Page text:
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Parade, Pilgrimage, Passage: Walking on Water From Rijeka to Aomori

Katherine Mezur

University of California Berkeley

How does a specific place define itself? Especially a lesser-known place, a non-capital place, a place of the sea, a place that can step out of time? Rijeka, Croatia, and Aomori, and Mt Osore, Tohoku Japan are those kinds of places. They are not defined by only geography but the actions of the humans on and with that geography over time. This essay is about how these places performed in interaction with the PSi participants. While the theme of the Fluid States’ year of localized gatherings was “performances of unknowing,” the places we encountered were their own performances of deep knowing, like storage places of history, beliefs, families, economies, war, disasters, and loss. Woven into every texture of local geography, which includes its industry, religions, governments, climate, and all of its inhabitants, there is a deep sense of belonging to this place. There exists a genealogy of the interactions of the landscape and people, a geochronic “dwelling perspective” (Ingold 2011 188), which we, the PSi curators and participants, were invited to enter and activate.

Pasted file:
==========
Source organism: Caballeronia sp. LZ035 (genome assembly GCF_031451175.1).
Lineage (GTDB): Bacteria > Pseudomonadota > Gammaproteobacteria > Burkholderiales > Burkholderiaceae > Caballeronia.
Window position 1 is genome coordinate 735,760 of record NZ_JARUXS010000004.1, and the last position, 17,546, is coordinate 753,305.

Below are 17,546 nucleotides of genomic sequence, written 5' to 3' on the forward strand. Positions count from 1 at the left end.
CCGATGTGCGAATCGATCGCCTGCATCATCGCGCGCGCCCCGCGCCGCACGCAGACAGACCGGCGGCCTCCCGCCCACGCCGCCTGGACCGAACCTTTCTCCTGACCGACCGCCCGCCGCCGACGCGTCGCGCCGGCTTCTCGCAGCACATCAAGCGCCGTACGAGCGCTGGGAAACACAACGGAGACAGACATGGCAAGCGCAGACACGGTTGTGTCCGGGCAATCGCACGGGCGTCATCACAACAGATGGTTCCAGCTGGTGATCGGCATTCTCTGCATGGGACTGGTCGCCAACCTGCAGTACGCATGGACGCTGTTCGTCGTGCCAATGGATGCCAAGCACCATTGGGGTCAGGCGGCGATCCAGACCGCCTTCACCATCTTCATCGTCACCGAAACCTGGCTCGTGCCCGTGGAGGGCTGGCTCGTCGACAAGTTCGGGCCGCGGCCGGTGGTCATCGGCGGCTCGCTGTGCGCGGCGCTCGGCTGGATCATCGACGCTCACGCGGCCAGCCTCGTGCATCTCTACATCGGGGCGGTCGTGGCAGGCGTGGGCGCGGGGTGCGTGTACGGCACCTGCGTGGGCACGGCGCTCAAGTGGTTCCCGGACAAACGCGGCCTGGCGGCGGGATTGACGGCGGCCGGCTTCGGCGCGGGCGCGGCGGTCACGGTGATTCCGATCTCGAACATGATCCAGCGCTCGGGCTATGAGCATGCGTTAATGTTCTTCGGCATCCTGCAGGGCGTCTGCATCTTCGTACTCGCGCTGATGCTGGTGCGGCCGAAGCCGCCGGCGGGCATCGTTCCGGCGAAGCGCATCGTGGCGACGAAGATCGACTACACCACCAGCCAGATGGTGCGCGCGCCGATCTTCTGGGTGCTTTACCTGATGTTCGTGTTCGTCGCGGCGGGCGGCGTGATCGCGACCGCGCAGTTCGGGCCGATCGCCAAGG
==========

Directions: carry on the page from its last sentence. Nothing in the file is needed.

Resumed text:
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This is a story, a narrative of places, marked by their geography between the land and the sea. Each place shares the instability of being land surrounded by or near the sea, and the enduring stability of this fraught relationship.

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